Aggressive natural killer cell leukemia (ANKL) is a rare leukemic form of mature natural killer cell neoplasms that is closely associated with Epstein-Barr virus. ANKL presents a fulminant clinical course, resulting in a poor prognosis with a median overall survival of approximately 2 months. Allogeneic hematopoietic stem cell transplantation (allo-HSCT) is currently the only curative treatment, but the long-term outcomes after allo-HSCT remain unclear.


Using the national Japanese transplant registry database, the outcomes of 59 ANKL patients who underwent first allo-HSCT between 1997 and 2016 were analyzed. Correlation between groups was examined by the c2 test, Mann-Whitney U test, and Kruskal-Wallis test. Patient survival data were analyzed using the Kaplan-Meier method and compared by the log-lank test. The cumulative incidence of relapse and non-relapse mortality were calculated considering competing risks.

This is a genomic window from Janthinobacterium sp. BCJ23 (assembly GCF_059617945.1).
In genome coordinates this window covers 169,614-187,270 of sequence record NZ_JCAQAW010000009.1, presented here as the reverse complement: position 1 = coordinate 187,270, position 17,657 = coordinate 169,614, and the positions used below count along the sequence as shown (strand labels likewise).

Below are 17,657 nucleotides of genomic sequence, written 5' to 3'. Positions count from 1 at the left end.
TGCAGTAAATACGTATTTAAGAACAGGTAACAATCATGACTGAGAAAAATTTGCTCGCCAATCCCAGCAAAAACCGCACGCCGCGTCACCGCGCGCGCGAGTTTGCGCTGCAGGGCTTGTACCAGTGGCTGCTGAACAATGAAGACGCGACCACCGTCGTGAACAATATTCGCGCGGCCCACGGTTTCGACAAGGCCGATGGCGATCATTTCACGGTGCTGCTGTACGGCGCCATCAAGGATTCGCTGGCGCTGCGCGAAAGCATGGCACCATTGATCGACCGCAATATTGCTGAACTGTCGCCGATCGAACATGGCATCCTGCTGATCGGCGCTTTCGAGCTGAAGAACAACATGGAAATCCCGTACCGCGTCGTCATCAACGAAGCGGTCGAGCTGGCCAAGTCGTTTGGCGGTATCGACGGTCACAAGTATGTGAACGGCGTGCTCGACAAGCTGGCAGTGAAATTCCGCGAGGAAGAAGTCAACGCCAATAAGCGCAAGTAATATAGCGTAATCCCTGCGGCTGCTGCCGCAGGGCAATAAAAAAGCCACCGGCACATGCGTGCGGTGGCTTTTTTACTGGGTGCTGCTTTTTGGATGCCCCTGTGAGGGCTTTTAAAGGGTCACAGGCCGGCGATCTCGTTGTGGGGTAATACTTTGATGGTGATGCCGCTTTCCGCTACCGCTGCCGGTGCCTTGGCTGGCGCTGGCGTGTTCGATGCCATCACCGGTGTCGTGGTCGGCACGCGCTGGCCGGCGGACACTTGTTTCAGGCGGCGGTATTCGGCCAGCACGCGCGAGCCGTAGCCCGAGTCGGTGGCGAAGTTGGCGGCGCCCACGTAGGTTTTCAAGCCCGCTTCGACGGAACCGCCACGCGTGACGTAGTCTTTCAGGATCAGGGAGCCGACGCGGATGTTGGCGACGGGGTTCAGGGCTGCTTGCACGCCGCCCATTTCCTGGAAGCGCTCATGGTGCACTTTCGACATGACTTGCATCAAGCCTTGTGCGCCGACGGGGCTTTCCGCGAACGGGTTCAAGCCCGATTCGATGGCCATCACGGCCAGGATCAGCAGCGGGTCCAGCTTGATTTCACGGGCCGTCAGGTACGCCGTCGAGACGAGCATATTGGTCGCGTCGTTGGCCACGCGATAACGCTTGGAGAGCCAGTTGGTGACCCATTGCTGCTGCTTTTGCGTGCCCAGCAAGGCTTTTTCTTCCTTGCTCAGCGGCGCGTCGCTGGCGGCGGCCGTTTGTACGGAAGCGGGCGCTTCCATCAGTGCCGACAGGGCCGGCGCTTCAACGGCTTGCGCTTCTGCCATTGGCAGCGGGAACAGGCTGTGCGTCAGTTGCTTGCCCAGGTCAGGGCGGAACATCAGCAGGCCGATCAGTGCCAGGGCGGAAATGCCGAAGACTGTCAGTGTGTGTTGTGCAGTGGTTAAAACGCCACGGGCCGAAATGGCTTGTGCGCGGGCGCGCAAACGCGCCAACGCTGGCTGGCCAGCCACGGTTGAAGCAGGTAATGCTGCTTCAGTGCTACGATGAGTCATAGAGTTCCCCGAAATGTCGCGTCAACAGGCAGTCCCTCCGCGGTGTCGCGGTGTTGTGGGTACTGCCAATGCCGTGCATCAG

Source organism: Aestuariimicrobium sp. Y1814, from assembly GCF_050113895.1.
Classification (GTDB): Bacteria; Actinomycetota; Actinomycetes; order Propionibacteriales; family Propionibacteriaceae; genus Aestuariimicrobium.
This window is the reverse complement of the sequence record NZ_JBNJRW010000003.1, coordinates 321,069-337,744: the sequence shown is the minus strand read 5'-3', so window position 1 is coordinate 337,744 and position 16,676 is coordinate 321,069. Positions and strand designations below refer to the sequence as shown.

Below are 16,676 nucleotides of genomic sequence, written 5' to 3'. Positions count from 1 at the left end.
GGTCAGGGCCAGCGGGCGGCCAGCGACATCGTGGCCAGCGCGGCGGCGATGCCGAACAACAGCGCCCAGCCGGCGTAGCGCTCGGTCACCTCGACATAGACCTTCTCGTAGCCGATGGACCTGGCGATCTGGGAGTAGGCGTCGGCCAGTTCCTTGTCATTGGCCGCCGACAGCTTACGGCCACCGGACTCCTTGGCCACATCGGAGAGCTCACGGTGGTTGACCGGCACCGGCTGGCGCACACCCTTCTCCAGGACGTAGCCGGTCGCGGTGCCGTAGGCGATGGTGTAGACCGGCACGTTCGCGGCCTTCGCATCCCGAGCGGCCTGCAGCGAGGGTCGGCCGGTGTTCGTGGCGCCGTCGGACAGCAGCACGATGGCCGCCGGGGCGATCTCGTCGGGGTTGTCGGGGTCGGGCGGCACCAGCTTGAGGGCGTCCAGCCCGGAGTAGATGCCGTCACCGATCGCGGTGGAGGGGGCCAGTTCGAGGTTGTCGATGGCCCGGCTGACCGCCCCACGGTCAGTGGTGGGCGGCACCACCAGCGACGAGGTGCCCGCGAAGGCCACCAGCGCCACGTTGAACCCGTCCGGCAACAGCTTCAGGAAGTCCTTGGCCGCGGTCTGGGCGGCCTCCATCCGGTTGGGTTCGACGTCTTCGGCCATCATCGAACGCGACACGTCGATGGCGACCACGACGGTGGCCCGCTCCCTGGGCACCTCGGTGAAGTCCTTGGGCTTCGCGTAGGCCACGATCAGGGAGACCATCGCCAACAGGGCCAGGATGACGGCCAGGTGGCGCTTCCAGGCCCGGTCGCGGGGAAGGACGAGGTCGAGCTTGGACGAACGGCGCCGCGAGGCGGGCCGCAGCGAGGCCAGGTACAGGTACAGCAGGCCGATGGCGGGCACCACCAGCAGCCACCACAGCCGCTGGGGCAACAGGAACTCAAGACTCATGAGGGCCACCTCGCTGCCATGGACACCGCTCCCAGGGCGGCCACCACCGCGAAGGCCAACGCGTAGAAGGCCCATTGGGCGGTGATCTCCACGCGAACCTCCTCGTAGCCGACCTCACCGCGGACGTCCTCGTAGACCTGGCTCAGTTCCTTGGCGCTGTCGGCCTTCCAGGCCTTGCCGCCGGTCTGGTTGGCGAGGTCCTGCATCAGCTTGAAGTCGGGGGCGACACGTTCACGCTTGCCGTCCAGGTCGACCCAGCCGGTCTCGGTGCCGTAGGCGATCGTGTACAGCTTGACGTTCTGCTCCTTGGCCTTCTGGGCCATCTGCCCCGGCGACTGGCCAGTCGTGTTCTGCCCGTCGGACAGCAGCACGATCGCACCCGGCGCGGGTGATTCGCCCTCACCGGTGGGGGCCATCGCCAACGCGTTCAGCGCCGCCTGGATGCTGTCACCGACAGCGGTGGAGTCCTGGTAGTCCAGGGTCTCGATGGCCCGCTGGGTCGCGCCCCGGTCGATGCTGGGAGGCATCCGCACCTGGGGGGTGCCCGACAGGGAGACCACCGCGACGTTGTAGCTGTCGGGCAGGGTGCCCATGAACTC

The median patient age was 37 years (range, 9 to 66), and males accounted for 68%. The median time from diagnosis to allo-HSCT was 3.7 months (range, 1.1 to 13.9). Twenty-nine patients received stem cells from cord blood (CB), 18 received them from peripheral blood (PB), and 12 received them from bone marrow (BM). Two patients had a prior history of autologous HSCT. Twenty-one patients (36%) had a complete response (CR) and 7 (12%) had a partial response (PR), but 31 (52%) were not responding at the time of allo-HSCT. Forty-four patients received myeloablative conditioning and 15 received non-myeloablative conditioning. Thirty-two patients received tacrolimus-based GVHD prophylaxis, including 1 with additional post-transplant cyclophosphamide as part of haploidentical HSCT, whereas 26 received cyclosporin-based GVHD prophylaxis. The median follow-up of survivors was 62 months (range, 0.9 to 193). The median OS and relapse-free survival were 3.9 months and 2.6 months, respectively. The probability of OS and relapse-free survival, and cumulative incidence of relapse and non-relapse mortality 1 year after HSCT were 33.9%, 32.4%, 55.5%, and 12.1%, respectively. The probability of OS was significantly higher for patients with CR or PR at allo-HSCT than for those without a response (40.6% vs 16.1% at 5 years; P = 0.046). Among the 24 patients with primary induction failure (PIF) at allo-HSCT, 15 achieved CR after allo-HSCT. The prognosis of these 15 patients was almost equivalent to that of those who received allo-HSCT in CR or PR, as shown in the Figure (P = 0.95). Regarding the stem cell source, the probability of OS was significantly higher for patients who received stem cells from CB than for those who received them from PB or BM (CB 37.3% vs PB 15.8% and BM 16.7% at 5 years; P = 0.04). Seventeen patients (59%) of those who received stem cells from CB were CR at HSCT, whereas only 4 patients (13%) of those who received stem cells from PB or BM were CR at HSCT. In addition, 5 (83%) of 6 patients who received stem CB transplantation in PIF achieved CR after allo-SCT, whereas 10 (56%) of 18 patients who received PB stem cell transplantation or BM transplantation in PIF achieved CR. The age and year at HSCT were not different between the groups. The time from diagnosis to allo-HSCT did not differ among stem cell sources (median CB 3.3 months, PB 3.7 months and BM 4.1 months; P = 0.31). Regarding the conditioning regimen, the probability of OS was not different between myeloablative and non-myeloablative conditioning regimens (P = 0.58). Patients who developed acute GVHD grade 1/2 had a significantly better prognosis than those with grade 3/4 or without GVHD (P < 0.001). In contrast, chronic GVHD development did not affect the prognosis (P = 0.60). At the last follow-up, 42 patients (71%) had died. The most common cause of death was primary disease (62%), followed by infection (14%) and organ dysfunction (7%).